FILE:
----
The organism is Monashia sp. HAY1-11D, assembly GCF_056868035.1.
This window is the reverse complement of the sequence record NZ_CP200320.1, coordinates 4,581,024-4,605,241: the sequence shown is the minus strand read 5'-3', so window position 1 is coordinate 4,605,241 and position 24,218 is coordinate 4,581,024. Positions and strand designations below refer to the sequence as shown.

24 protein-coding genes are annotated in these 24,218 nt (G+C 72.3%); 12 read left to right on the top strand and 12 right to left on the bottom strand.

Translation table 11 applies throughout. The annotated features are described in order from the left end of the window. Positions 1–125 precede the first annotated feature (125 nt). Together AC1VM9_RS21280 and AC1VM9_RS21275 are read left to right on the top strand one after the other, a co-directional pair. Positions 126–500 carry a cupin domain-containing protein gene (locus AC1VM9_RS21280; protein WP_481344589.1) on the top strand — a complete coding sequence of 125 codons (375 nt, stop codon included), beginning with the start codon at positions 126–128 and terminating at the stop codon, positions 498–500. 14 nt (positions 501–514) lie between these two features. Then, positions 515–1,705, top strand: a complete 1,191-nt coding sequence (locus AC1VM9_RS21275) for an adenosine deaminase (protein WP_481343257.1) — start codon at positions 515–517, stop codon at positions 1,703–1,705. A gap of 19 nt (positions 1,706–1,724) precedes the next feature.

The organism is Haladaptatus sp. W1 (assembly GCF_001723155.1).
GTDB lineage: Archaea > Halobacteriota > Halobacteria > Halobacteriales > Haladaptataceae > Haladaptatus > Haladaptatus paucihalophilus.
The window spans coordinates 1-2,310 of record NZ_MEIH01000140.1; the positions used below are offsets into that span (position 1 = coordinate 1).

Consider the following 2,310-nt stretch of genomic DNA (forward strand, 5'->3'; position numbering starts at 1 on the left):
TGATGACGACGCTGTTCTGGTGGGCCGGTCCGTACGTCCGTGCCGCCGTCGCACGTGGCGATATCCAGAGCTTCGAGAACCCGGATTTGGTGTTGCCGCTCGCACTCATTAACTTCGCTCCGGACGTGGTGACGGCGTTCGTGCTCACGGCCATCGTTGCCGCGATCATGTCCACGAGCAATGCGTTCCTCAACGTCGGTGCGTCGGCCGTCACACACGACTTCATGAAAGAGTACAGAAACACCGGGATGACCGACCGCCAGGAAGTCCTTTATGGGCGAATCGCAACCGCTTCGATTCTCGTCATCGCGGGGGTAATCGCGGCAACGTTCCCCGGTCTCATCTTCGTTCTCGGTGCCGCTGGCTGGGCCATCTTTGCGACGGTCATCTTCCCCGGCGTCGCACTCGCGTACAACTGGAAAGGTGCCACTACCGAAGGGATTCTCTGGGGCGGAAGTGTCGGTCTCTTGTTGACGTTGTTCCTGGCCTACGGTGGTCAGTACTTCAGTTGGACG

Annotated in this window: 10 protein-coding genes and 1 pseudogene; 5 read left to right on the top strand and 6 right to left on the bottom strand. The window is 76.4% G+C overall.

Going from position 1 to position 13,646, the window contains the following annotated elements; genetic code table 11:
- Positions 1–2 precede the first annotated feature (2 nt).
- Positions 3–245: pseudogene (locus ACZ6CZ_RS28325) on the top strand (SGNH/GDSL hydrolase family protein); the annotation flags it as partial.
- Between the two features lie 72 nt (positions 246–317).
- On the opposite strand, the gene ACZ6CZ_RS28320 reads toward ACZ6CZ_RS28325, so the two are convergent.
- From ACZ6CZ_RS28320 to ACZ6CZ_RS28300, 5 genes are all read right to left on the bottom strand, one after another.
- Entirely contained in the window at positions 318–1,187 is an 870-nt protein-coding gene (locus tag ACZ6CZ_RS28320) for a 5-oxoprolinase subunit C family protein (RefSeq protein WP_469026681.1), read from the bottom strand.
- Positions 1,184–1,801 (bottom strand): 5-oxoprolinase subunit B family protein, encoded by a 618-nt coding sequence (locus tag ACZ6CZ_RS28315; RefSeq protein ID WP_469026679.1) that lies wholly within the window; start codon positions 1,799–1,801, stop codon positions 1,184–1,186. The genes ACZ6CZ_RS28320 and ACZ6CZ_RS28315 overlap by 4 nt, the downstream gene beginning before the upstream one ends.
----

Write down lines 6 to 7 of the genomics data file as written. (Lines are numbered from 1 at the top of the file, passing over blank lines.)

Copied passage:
GTDB lineage: Archaea > Halobacteriota > Halobacteria > Halobacteriales > Haladaptataceae > Haladaptatus > Haladaptatus paucihalophilus.
The window spans coordinates 1-2,310 of record NZ_MEIH01000140.1; the positions used below are offsets into that span (position 1 = coordinate 1).